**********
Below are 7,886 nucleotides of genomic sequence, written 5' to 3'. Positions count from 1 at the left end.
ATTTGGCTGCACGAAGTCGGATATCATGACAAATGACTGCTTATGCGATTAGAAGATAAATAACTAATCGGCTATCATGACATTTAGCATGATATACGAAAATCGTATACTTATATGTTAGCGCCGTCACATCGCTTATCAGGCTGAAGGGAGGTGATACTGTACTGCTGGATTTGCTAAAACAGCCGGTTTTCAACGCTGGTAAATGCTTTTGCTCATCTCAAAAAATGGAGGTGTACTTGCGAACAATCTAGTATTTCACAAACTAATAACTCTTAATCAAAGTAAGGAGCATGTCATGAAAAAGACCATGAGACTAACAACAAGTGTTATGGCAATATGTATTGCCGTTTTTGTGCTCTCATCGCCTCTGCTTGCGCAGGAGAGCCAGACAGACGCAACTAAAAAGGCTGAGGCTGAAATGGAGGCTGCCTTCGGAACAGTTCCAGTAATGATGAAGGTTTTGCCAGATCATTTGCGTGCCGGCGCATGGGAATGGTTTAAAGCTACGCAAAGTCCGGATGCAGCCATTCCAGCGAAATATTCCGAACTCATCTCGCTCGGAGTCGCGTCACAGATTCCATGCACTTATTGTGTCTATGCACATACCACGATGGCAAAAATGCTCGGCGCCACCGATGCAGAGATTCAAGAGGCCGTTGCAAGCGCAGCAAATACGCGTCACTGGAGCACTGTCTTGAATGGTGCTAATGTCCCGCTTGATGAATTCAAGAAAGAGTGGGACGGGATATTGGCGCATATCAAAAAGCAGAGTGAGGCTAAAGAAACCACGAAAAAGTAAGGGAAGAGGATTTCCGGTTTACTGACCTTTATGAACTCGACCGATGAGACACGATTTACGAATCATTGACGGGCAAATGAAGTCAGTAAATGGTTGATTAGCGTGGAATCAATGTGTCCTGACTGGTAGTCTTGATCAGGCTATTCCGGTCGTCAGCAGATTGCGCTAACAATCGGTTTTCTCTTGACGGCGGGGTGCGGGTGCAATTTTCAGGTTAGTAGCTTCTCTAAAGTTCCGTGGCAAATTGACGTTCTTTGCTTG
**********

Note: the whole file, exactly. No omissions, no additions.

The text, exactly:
Below are 7,886 nucleotides of genomic sequence, written 5' to 3'. Positions count from 1 at the left end.
ATTTGGCTGCACGAAGTCGGATATCATGACAAATGACTGCTTATGCGATTAGAAGATAAATAACTAATCGGCTATCATGACATTTAGCATGATATACGAAAATCGTATACTTATATGTTAGCGCCGTCACATCGCTTATCAGGCTGAAGGGAGGTGATACTGTACTGCTGGATTTGCTAAAACAGCCGGTTTTCAACGCTGGTAAATGCTTTTGCTCATCTCAAAAAATGGAGGTGTACTTGCGAACAATCTAGTATTTCACAAACTAATAACTCTTAATCAAAGTAAGGAGCATGTCATGAAAAAGACCATGAGACTAACAACAAGTGTTATGGCAATATGTATTGCCGTTTTTGTGCTCTCATCGCCTCTGCTTGCGCAGGAGAGCCAGACAGACGCAACTAAAAAGGCTGAGGCTGAAATGGAGGCTGCCTTCGGAACAGTTCCAGTAATGATGAAGGTTTTGCCAGATCATTTGCGTGCCGGCGCATGGGAATGGTTTAAAGCTACGCAAAGTCCGGATGCAGCCATTCCAGCGAAATATTCCGAACTCATCTCGCTCGGAGTCGCGTCACAGATTCCATGCACTTATTGTGTCTATGCACATACCACGATGGCAAAAATGCTCGGCGCCACCGATGCAGAGATTCAAGAGGCCGTTGCAAGCGCAGCAAATACGCGTCACTGGAGCACTGTCTTGAATGGTGCTAATGTCCCGCTTGATGAATTCAAGAAAGAGTGGGACGGGATATTGGCGCATATCAAAAAGCAGAGTGAGGCTAAAGAAACCACGAAAAAGTAAGGGAAGAGGATTTCCGGTTTACTGACCTTTATGAACTCGACCGATGAGACACGATTTACGAATCATTGACGGGCAAATGAAGTCAGTAAATGGTTGATTAGCGTGGAATCAATGTGTCCTGACTGGTAGTCTTGATCAGGCTATTCCGGTCGTCAGCAGATTGCGCTAACAATCGGTTTTCTCTTGACGGCGGGGTGCGGGTGCAATTTTCAGGTTAGTAGCTTCTCTAAAGTTCCGTGGCAAATTGACGTTCTTTGCTTG